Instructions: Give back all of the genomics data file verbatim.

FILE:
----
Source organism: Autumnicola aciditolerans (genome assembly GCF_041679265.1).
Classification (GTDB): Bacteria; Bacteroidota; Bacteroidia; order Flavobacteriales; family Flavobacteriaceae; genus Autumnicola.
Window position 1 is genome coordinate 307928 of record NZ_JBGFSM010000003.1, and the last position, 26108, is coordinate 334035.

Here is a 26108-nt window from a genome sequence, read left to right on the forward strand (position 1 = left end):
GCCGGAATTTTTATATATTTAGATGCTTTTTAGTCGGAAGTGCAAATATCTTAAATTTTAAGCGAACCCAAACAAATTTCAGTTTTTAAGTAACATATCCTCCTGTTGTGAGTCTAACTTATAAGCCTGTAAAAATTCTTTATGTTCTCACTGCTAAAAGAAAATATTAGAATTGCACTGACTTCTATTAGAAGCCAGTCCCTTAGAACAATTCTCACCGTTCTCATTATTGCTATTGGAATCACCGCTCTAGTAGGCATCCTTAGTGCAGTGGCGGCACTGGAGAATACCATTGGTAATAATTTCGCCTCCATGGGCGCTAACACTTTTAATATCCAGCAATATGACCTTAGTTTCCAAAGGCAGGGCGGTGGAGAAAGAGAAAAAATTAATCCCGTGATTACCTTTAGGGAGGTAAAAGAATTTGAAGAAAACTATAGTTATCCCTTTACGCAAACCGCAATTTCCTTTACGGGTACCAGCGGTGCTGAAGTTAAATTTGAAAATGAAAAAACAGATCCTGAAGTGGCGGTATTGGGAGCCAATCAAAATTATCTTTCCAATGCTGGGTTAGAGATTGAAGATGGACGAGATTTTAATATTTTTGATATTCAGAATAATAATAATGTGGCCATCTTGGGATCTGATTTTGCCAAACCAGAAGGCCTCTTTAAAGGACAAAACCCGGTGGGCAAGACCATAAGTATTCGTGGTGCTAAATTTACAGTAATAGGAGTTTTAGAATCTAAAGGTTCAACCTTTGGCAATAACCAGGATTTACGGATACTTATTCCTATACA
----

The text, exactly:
Source organism: Autumnicola aciditolerans (genome assembly GCF_041679265.1).
Classification (GTDB): Bacteria; Bacteroidota; Bacteroidia; order Flavobacteriales; family Flavobacteriaceae; genus Autumnicola.
Window position 1 is genome coordinate 307928 of record NZ_JBGFSM010000003.1, and the last position, 26108, is coordinate 334035.

Here is a 26108-nt window from a genome sequence, read left to right on the forward strand (position 1 = left end):
GCCGGAATTTTTATATATTTAGATGCTTTTTAGTCGGAAGTGCAAATATCTTAAATTTTAAGCGAACCCAAACAAATTTCAGTTTTTAAGTAACATATCCTCCTGTTGTGAGTCTAACTTATAAGCCTGTAAAAATTCTTTATGTTCTCACTGCTAAAAGAAAATATTAGAATTGCACTGACTTCTATTAGAAGCCAGTCCCTTAGAACAATTCTCACCGTTCTCATTATTGCTATTGGAATCACCGCTCTAGTAGGCATCCTTAGTGCAGTGGCGGCACTGGAGAATACCATTGGTAATAATTTCGCCTCCATGGGCGCTAACACTTTTAATATCCAGCAATATGACCTTAGTTTCCAAAGGCAGGGCGGTGGAGAAAGAGAAAAAATTAATCCCGTGATTACCTTTAGGGAGGTAAAAGAATTTGAAGAAAACTATAGTTATCCCTTTACGCAAACCGCAATTTCCTTTACGGGTACCAGCGGTGCTGAAGTTAAATTTGAAAATGAAAAAACAGATCCTGAAGTGGCGGTATTGGGAGCCAATCAAAATTATCTTTCCAATGCTGGGTTAGAGATTGAAGATGGACGAGATTTTAATATTTTTGATATTCAGAATAATAATAATGTGGCCATCTTGGGATCTGATTTTGCCAAACCAGAAGGCCTCTTTAAAGGACAAAACCCGGTGGGCAAGACCATAAGTATTCGTGGTGCTAAATTTACAGTAATAGGAGTTTTAGAATCTAAAGGTTCAACCTTTGGCAATAACCAGGATTTACGGATACTTATTCCTATACA